Joseph E. Stiglitz
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It has become commonplace for politicians now to say that
history changed its course on September 11, 2001 with the collapse
of the Twin Towers in New York. Meanwhile, economists do not find
anything symbolic about the date of March 11, 2000, although it was
on that day that the S&P500 reached its record high and then
began its continuous decline. From the point of view of the
politicians, we all are living in a world that differs dramatically
from the world of the 1990s.

Economists argue that the present realities were brought about
by the economic revolution of the 1990s. This is why the latest
book by Joseph Stiglitz, subtitled A New History of the World’s
Most Prosperous Decade, may be perceived as reminiscences of the

This work was published less than one year after the author’s
previous book hit the bookstands (Stiglitz, J.E. Globalization and
Its Discontents. New York, London: W.W. Norton & Co., 2002). In
it, Stiglitz, who was senior vice president of the World Bank from
1997 to 2000, analyzed the impact which the crises in emerging
markets had had on the course of globalization. Now the author (who
served as Chairman of President Bill Clinton’s Council of Economic
Advisers from 1993 to 1997) has made an attempt to analyze the
processes that have led the New Economy to a crisis. This crisis
has brought about numerous problems, which continue to threaten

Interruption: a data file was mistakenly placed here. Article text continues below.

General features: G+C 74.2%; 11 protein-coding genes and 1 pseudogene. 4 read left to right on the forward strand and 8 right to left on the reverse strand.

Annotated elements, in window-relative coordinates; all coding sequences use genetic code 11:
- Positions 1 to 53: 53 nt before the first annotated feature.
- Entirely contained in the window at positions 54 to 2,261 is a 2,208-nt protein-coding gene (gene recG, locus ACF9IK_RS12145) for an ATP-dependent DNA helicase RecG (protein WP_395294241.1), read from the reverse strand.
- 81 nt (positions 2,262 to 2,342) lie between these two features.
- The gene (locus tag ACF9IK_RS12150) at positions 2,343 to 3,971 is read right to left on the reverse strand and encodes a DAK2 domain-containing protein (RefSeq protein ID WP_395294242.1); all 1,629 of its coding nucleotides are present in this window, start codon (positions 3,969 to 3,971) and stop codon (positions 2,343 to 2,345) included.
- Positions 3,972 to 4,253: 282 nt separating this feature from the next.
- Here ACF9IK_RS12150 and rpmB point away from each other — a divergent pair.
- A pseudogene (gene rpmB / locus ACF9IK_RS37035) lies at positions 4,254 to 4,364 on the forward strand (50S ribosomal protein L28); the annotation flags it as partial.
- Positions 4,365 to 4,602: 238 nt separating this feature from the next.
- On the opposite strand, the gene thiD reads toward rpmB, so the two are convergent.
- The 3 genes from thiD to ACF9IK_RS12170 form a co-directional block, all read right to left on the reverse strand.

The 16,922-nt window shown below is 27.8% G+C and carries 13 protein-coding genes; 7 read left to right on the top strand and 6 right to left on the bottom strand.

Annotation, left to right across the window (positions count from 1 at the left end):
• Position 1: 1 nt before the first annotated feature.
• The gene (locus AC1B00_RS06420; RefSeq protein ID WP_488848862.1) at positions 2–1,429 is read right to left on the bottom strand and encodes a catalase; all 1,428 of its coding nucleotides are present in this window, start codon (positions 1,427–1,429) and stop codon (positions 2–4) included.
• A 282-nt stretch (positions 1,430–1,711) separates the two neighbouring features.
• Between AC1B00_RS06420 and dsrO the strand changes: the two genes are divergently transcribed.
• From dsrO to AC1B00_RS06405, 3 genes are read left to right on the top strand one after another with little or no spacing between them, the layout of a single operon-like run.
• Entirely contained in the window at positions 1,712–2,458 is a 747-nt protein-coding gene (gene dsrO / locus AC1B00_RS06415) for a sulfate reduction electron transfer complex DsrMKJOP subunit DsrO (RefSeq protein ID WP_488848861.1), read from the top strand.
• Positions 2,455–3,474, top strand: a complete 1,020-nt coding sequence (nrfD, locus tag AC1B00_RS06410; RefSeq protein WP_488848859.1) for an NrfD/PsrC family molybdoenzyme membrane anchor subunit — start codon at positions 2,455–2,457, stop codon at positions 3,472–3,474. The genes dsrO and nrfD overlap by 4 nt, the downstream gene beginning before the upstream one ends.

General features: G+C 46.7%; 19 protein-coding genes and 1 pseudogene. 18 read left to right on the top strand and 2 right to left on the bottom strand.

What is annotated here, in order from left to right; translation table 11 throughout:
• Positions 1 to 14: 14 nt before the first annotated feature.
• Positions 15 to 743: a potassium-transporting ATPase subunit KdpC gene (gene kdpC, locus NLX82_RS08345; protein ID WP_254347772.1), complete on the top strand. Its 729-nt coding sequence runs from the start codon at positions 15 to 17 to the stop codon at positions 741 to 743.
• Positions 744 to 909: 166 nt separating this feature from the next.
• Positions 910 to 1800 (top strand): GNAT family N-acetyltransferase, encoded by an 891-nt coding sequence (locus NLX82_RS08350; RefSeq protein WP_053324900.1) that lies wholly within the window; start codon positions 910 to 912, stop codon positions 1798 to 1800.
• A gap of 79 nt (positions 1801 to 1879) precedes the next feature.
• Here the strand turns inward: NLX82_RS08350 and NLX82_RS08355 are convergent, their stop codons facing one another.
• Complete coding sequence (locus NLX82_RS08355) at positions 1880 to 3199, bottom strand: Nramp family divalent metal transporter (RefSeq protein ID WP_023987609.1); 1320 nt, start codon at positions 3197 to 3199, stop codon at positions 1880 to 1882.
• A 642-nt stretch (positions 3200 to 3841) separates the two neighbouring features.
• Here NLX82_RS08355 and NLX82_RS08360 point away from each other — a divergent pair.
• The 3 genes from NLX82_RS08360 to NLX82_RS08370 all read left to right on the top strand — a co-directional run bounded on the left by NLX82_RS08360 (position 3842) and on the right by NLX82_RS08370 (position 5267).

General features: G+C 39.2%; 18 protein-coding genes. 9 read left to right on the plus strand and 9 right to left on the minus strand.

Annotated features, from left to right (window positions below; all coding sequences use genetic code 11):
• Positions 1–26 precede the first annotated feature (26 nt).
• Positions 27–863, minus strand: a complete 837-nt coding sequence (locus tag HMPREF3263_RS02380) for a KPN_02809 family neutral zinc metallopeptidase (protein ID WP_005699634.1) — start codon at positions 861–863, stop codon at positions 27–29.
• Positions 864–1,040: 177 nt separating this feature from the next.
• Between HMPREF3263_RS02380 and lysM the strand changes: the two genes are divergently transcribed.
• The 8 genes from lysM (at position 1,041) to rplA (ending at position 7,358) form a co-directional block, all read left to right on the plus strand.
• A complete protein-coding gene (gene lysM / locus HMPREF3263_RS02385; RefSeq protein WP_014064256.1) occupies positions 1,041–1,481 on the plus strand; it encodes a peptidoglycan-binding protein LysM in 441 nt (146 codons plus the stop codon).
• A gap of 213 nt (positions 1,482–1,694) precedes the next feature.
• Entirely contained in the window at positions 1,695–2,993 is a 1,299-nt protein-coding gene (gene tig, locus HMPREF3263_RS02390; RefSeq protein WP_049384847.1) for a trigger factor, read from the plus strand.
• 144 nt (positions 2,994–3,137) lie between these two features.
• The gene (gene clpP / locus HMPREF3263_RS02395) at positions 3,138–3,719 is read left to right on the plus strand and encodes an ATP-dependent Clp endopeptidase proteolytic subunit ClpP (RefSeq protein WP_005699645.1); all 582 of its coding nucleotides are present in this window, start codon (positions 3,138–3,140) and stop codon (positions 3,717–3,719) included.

economic stability in the United States.

Joseph Stiglitz is known for his deep insight into economic
problems and for his categorical statements about those who he
thinks created those problems. This approach made his previous book
one of the most scandalous publications of the year. In his latest
work, Stiglitz attacks prominent figures of the Clinton era – and
not only because of his methodological differences with them. Upon
reading The Roaring Nineties, the reader will most certainly find
that those years were not only the most prosperous but also the
most deceptive. Indeed, the author is confident that the objectives
set by the Clinton administration were the right ones, but so many
mistakes were made on the way to implement them that it brings to
mind the famous saying about where a road paved with good
intentions leads. “I believe that had we had our goals – and how
they might best be achieved in today’s economy – better in focus,
we might have been able to avoid some of the excesses of the 1990s,